Workforce 2020: Work and Workers in the 21st Century
Ten years ago Hudson Institute's landmark study Workforce 2000 set the agenda for a new understanding of workforce issues. Described by the New York Times as "one of the most influential studies ever produced by a think tank," this groundbreaking report set the terms for much of the policy discussion at the government and corporate levels on these issues. It was the first to call attention to the changing demographics of the American workforce and the growing gap between the skills likely to be required for entry-level jobs in the future and those likely to be possessed by new entrants into the labor force.Now Hudson releases its long-awaited follow-up: Workforce 2020. Like its predecessor, the new book examines the trends that shape the economy and workforce, and combines them into a unique and fresh body of analysis. The authors set the record straight on the demographic makeup of the workforce in the years 2000 to 2020 and challenge the conventional wisdom on trends affecting American workers and employers. Analyzing important emerging issues, they detail the coming demographic changes in the workforce--and their potentially serious effects on the job market and the economy as a whole.The book also considers the effects of globalization on U.S. business and the American worker, the impact of rapid technological change, the "skills gap" identified in the earlier report, and the need for a new model of education, training, and employment services to prepare workers for the jobs of the next century.Workforce 2020 is an indispensable guide to the next decade of workforce issues.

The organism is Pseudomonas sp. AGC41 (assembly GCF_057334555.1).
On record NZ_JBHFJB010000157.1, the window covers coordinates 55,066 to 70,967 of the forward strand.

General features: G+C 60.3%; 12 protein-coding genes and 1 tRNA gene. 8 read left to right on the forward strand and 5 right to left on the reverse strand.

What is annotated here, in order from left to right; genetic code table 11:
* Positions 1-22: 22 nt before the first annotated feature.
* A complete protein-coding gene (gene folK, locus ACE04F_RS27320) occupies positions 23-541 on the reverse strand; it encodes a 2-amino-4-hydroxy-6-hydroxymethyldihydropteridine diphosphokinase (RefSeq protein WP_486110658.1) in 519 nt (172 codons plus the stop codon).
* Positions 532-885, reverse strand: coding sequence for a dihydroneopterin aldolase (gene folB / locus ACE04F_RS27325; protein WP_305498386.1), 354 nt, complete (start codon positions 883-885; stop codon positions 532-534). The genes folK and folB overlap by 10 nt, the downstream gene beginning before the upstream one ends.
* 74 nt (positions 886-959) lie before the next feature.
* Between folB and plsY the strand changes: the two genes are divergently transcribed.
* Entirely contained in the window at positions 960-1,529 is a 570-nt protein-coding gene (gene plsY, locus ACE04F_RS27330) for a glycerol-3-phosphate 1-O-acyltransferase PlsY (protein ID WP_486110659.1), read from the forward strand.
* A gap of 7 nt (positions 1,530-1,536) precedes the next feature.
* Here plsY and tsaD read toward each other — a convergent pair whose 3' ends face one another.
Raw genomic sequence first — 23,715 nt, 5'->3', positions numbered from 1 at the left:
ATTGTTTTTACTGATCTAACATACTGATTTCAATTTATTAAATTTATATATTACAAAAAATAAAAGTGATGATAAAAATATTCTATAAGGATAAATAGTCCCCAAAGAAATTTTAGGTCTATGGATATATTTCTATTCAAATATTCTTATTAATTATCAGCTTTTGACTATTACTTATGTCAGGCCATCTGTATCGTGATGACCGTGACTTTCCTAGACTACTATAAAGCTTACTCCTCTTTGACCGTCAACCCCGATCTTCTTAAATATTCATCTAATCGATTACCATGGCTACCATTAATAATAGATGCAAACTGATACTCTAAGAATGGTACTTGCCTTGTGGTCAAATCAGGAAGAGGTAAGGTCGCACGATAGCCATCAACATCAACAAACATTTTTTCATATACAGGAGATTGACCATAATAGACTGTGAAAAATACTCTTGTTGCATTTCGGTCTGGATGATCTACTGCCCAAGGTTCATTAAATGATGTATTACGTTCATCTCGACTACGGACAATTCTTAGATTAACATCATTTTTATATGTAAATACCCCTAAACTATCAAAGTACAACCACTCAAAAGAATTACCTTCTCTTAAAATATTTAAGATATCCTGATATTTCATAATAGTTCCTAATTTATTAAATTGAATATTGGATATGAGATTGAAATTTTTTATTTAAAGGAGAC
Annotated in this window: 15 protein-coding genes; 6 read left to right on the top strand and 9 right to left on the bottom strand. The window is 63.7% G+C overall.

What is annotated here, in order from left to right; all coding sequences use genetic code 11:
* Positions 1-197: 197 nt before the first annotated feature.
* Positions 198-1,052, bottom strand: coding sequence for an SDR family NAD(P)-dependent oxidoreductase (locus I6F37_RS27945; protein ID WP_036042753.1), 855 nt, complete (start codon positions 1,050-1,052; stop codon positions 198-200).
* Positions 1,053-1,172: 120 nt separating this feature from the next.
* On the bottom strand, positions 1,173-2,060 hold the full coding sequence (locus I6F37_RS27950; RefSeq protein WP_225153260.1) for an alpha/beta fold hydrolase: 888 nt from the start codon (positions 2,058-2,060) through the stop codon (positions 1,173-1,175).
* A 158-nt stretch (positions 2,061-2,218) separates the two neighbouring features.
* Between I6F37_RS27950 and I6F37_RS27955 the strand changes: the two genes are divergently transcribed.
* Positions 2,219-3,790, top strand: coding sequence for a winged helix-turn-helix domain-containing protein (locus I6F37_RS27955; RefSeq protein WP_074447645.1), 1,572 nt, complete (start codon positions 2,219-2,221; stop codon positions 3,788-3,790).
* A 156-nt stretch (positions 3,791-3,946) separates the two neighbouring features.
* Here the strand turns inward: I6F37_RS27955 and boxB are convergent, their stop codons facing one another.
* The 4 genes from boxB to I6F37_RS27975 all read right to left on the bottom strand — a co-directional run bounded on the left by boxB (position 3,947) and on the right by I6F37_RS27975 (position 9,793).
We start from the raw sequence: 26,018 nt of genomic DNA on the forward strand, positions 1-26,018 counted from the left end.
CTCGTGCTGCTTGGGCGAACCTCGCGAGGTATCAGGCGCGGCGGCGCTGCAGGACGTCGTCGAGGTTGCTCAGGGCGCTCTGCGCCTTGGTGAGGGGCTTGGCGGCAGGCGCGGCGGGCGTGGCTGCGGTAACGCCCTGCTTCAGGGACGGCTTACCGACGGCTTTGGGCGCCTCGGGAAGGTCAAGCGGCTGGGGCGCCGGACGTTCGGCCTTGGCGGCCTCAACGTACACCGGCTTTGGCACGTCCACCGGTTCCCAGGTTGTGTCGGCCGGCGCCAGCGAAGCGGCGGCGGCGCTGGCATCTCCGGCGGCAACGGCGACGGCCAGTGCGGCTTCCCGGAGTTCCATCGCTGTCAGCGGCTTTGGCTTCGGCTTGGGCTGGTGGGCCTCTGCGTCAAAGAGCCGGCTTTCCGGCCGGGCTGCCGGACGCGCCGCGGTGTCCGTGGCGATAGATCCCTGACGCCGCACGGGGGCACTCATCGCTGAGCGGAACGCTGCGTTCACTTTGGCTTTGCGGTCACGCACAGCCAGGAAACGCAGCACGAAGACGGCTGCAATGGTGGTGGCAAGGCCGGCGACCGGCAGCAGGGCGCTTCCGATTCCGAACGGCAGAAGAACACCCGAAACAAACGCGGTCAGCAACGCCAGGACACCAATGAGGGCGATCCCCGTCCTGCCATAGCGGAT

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The Forces Shaping the American Economy
Changes in Work Compensation
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American economy American workers American workforce annual Asian average baby boomers baby busters benefits Bureau of Labor Census comparative advantage competition contingent workforce continue costs countries decades decline demand developing early twenty-first century earnings economic growth employers employment entrants ethnic expand exports fields of study Figure firms global graduates growing health insurance high school higher highly skilled Hispanics Hudson Institute immigration important income increase increasingly job growth job tenure labor force labor market Labor Statistics labor-force participation large numbers less low-skilled workers low-wage median Medicare million minorities Monthly Labor Review Moore's Law nations nearly overall participation rates percent population professional programs quintile rapidly retirement rise sector share shrinking occupations skill levels skilled workers Social Security Statistical Abstract sumers telecommuting tion trade trends unskilled wages Wall Street Journal white non-Hispanics women Workforce 2000 workplace World Bank